There are two major gateways to Antarctica, South America or New Zealand and Australia. The majority of visitors use the South American gateway and only a small number travel from New Zealand or Australia. The New Zealand/Australia gateway is often referred to as the ‘Historic Gateway’ because it was from here the great polar explorers like Scott, Shackleton, Amundsen and Mawson departed for Antarctica. It is also the more challenging of the two gateways. Distances are greater and access is limited to just three months of each year when the fast ice breaks out. The greater distances also mean longer expeditions, in the unbelievably rough Southern Ocean.
Only a couple of operators do this expedition and I chose Heritage Expeditions in New Zealand as they did both Macquarie and the Ross Sea on their visit to the Explorers’ Huts of Scott and Shackleton. They take 48 people, twice a year, and the waiting list was three years! Each trip was at sea for 31 days, and we were warned that these were not cruises, they were expeditions, and we should be prepared for harsh environments. We duly updated our wills and planned to leave our affairs in order. Our trip was confirmed for February 8th 2009, and we were to spend January holidaying in New Zealand before we boarded the “Spirit of Enderby” or “Professor Khromov”, as it was registered in Russia.
After a stunning month in New Zealand, we headed to Invercargill and Bluff Point, to find our Russian ship waiting – it looked extremely tiny and very battered. Passengers who had just completed the first trip of the year disembarked looking green with sea sickness, having had 7 days of pounding in the Southern Ocean. No turning back for us though - we were on our way.
As we sailed south of New Zealand we visited two Sub Antarctic Island, The Snares and Enderby, before starting the 2 day haul to Macquarie. Ray and I were fortunate to be members of the special group who didn’t get sea sick – but it was a very tiny group! We faced huge 30 and 40 feet swells, and discovered en route that the stabilizing fins had been damaged on the last journey back from the ice. Subsequently the anchor also broke, leaving us unable to secure the ship at night and with no stabilisers.
The excitement of visiting Macquarie Island was to be the highlight of our month at sea for me. Located at 54°30' S 158°57' E Macquarie Island is a sub Antarctic island in the Southern Ocean, approximately half way between Australia and Antarctica. It is a Tasmanian State Reserve managed by the Tasmanian Parks and Wildlife Service. Macquarie is Australia’s prized Sub Antarctic possession, small but impressive and a World Heritage Site. It supports one of the highest concentrations of wildlife in the southern hemisphere. Millions of penguins of four different species – King, Rockhopper, Gentoo and the endemic Royal breed here. Australia operates a research station at the northern end of the island from which a wide range of research is carried out. During 2008 I often logged on to the web cam on Macquarie Island. Although the team of researchers there aim to update the picture every 15 minutes, much of the time the weather conditions can prevent reasonable pictures being taken - the camera lens can be completely covered in water drops due to rain or low cloud or mist. The only activity I witnessed during that year was enormous elephant seals rolling over and thousands of penguins dashing about their business.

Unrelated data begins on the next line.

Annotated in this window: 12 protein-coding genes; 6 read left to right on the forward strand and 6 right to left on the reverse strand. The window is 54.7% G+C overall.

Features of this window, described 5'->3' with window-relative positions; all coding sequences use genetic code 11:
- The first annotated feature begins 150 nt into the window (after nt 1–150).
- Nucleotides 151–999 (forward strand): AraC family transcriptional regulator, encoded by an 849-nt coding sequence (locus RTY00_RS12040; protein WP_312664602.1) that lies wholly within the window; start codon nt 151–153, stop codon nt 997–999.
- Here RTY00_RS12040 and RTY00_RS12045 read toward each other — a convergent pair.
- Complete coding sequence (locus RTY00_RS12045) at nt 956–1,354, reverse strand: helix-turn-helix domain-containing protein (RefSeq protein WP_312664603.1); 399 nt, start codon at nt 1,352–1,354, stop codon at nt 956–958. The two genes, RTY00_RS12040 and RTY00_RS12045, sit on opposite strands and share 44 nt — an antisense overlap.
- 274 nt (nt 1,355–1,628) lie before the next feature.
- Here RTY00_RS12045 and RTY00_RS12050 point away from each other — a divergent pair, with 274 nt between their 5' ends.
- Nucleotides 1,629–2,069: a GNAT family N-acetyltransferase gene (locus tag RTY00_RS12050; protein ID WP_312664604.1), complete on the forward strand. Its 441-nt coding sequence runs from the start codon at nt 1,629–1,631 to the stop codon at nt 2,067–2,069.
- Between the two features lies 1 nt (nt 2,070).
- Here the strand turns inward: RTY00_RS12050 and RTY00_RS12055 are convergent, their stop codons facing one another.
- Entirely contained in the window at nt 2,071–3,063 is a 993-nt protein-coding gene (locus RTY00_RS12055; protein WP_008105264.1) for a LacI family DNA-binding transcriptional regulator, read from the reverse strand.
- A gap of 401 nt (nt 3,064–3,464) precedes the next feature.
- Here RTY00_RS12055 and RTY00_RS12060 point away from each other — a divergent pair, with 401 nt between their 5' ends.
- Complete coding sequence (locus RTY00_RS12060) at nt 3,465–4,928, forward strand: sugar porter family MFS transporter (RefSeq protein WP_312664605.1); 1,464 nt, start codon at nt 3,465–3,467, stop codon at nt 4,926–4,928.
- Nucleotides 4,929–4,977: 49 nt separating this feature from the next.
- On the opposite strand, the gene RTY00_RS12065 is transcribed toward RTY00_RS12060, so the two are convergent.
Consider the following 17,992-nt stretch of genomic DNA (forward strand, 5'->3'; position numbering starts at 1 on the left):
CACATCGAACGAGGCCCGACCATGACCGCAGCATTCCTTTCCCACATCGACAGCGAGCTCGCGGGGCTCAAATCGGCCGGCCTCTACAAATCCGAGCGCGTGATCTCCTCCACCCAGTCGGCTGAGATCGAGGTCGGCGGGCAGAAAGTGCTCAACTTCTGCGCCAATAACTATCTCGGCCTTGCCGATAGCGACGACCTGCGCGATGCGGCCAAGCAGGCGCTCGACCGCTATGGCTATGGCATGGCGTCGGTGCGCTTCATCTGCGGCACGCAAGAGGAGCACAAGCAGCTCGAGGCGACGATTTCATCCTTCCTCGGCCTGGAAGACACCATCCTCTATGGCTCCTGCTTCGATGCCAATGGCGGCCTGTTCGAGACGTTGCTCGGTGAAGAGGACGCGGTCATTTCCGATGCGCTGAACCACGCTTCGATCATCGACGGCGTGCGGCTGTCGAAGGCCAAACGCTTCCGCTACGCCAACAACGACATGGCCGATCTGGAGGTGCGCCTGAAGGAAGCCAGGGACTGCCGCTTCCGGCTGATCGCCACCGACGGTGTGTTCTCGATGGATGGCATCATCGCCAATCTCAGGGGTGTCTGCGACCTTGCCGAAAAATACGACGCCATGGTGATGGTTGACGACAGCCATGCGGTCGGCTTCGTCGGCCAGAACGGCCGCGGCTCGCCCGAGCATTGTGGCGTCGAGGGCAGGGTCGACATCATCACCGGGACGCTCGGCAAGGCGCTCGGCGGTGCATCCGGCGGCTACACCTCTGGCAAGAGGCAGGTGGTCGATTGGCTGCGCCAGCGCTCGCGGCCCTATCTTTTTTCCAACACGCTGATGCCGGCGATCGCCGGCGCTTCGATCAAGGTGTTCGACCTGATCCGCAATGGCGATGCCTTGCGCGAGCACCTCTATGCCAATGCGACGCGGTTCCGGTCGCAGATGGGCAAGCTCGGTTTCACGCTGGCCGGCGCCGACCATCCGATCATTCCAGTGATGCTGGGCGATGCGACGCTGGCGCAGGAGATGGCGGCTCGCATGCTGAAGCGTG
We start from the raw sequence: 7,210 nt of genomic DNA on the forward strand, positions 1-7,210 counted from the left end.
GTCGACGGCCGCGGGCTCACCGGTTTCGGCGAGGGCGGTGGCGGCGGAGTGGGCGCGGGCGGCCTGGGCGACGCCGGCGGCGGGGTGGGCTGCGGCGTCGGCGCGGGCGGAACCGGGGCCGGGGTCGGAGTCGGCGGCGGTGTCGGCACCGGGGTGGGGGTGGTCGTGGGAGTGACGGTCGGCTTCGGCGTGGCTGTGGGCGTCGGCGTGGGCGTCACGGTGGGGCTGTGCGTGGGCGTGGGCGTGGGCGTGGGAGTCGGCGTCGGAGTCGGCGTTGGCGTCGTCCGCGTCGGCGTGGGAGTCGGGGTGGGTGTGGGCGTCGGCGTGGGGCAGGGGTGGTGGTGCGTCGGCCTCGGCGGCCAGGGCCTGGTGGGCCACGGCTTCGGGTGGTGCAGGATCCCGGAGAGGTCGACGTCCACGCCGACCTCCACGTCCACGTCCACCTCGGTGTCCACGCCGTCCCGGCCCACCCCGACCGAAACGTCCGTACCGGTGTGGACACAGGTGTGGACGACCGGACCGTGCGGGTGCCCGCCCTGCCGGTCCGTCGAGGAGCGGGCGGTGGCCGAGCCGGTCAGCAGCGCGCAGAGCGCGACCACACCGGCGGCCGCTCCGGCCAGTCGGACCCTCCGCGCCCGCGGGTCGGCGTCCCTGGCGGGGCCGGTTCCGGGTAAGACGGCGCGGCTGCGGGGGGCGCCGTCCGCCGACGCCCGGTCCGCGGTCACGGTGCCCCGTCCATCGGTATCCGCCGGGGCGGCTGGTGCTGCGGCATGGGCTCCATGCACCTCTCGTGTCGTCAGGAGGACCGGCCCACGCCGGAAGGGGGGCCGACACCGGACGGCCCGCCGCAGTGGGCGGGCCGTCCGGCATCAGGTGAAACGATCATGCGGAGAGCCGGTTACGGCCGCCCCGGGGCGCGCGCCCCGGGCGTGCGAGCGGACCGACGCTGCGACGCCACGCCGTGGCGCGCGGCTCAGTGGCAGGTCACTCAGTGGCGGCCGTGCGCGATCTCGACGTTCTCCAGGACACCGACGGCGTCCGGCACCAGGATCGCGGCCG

Although I had expected to enjoy the island, I had not bargained for the tremendous impact of the wildlife that we were to enjoy. We first took on board the two Tasmanian Park Rangers who were to accompany us on a tour of the station and nearby areas. The ship then headed over to Sandy Bay, where we landed to the high squawks and yells of King Penguins and the Skuas, vying with each other for supremacy. The King Penguin rookery at Sandy Bay is spectacular. A welcoming committee porpoised around our zodiacs as a quarter of a million King Penguins stood at attention on shore. We spent all day just sitting in the sand communing with them, avoiding the sparring Elephant Seals and laughing as the Skuas got beaten around the head by forceful adult King Penguins.
There can be few opportunities in life to just sit and stare, and be fully satiated with all the senses reeling – certainly the sounds of the birds was enchanting, the Elephant Seals growling at each other during their annual moult was hilarious, and the delightful antics of the smaller Royal penguins were both funny and quaint. We thought the Royals had a pretty poor PR, as everyone’s attention was drawn to the gorgeous Kings who wanted to search our ruck sacks, poke around in our pockets and generally ‘be one of the group’.
After a good dinner and an early night we went ashore again the following day, this time to visit the research station, based on the low lying isthmus at the eastern end of the island.